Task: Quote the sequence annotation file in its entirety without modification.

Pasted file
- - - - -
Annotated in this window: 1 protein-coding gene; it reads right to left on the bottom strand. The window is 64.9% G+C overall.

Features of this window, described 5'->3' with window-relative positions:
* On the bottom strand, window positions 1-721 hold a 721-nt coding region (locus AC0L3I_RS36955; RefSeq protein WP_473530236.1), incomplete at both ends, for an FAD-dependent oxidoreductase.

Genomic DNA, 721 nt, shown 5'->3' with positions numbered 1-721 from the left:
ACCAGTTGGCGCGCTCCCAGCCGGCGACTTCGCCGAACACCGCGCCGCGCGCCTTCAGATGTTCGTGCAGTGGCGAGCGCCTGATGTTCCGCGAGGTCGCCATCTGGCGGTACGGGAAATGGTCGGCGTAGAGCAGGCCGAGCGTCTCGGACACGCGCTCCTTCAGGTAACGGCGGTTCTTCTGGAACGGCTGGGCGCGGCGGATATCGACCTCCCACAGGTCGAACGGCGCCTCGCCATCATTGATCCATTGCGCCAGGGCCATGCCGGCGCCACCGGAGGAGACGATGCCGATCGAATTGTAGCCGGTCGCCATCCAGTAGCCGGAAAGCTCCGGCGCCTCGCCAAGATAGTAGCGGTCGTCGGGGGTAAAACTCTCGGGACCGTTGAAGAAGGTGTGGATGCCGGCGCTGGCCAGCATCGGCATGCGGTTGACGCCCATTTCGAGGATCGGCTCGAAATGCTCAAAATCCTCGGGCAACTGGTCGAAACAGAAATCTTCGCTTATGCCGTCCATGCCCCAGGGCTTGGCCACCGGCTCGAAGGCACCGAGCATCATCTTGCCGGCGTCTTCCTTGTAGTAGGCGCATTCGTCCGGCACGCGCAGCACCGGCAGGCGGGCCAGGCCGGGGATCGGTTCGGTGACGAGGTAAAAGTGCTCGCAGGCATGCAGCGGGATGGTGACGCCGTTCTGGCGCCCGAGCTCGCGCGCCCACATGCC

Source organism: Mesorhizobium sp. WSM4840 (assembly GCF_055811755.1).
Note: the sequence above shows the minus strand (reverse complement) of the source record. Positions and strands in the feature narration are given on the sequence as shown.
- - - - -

Annotated in this window: 1 protein-coding gene; it reads right to left on the bottom strand. The window is 64.9% G+C overall.

Features of this window, described 5'->3' with window-relative positions:
* On the bottom strand, window positions 1-721 hold a 721-nt coding region (locus AC0L3I_RS36955; RefSeq protein WP_473530236.1), incomplete at both ends, for an FAD-dependent oxidoreductase.

Genomic DNA, 721 nt, shown 5'->3' with positions numbered 1-721 from the left:
ACCAGTTGGCGCGCTCCCAGCCGGCGACTTCGCCGAACACCGCGCCGCGCGCCTTCAGATGTTCGTGCAGTGGCGAGCGCCTGATGTTCCGCGAGGTCGCCATCTGGCGGTACGGGAAATGGTCGGCGTAGAGCAGGCCGAGCGTCTCGGACACGCGCTCCTTCAGGTAACGGCGGTTCTTCTGGAACGGCTGGGCGCGGCGGATATCGACCTCCCACAGGTCGAACGGCGCCTCGCCATCATTGATCCATTGCGCCAGGGCCATGCCGGCGCCACCGGAGGAGACGATGCCGATCGAATTGTAGCCGGTCGCCATCCAGTAGCCGGAAAGCTCCGGCGCCTCGCCAAGATAGTAGCGGTCGTCGGGGGTAAAACTCTCGGGACCGTTGAAGAAGGTGTGGATGCCGGCGCTGGCCAGCATCGGCATGCGGTTGACGCCCATTTCGAGGATCGGCTCGAAATGCTCAAAATCCTCGGGCAACTGGTCGAAACAGAAATCTTCGCTTATGCCGTCCATGCCCCAGGGCTTGGCCACCGGCTCGAAGGCACCGAGCATCATCTTGCCGGCGTCTTCCTTGTAGTAGGCGCATTCGTCCGGCACGCGCAGCACCGGCAGGCGGGCCAGGCCGGGGATCGGTTCGGTGACGAGGTAAAAGTGCTCGCAGGCATGCAGCGGGATGGTGACGCCGTTCTGGCGCCCGAGCTCGCGCGCCCACATGCC

Source organism: Mesorhizobium sp. WSM4840 (assembly GCF_055811755.1).
Note: the sequence above shows the minus strand (reverse complement) of the source record. Positions and strands in the feature narration are given on the sequence as shown.